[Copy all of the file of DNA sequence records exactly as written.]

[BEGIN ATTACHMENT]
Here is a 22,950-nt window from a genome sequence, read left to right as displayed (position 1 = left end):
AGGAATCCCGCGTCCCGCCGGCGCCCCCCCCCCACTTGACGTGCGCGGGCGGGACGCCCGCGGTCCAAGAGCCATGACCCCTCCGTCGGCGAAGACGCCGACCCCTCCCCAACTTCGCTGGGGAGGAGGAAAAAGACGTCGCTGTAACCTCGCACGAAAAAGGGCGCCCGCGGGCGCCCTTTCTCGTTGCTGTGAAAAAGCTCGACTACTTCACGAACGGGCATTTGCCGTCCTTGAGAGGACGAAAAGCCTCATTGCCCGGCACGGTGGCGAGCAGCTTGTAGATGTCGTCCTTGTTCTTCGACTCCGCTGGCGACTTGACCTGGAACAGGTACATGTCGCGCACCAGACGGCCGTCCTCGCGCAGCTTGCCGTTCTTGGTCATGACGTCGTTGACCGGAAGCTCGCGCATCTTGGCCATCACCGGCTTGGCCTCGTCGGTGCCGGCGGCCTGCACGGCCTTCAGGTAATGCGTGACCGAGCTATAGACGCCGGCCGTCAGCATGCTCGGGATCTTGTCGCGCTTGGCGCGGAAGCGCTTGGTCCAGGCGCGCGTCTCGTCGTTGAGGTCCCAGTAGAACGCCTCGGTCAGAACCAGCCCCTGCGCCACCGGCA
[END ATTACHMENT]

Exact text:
Here is a 22,950-nt window from a genome sequence, read left to right as displayed (position 1 = left end):
AGGAATCCCGCGTCCCGCCGGCGCCCCCCCCCCACTTGACGTGCGCGGGCGGGACGCCCGCGGTCCAAGAGCCATGACCCCTCCGTCGGCGAAGACGCCGACCCCTCCCCAACTTCGCTGGGGAGGAGGAAAAAGACGTCGCTGTAACCTCGCACGAAAAAGGGCGCCCGCGGGCGCCCTTTCTCGTTGCTGTGAAAAAGCTCGACTACTTCACGAACGGGCATTTGCCGTCCTTGAGAGGACGAAAAGCCTCATTGCCCGGCACGGTGGCGAGCAGCTTGTAGATGTCGTCCTTGTTCTTCGACTCCGCTGGCGACTTGACCTGGAACAGGTACATGTCGCGCACCAGACGGCCGTCCTCGCGCAGCTTGCCGTTCTTGGTCATGACGTCGTTGACCGGAAGCTCGCGCATCTTGGCCATCACCGGCTTGGCCTCGTCGGTGCCGGCGGCCTGCACGGCCTTCAGGTAATGCGTGACCGAGCTATAGACGCCGGCCGTCAGCATGCTCGGGATCTTGTCGCGCTTGGCGCGGAAGCGCTTGGTCCAGGCGCGCGTCTCGTCGTTGAGGTCCCAGTAGAACGCCTCGGTCAGAACCAGCCCCTGCGCCACCGGCA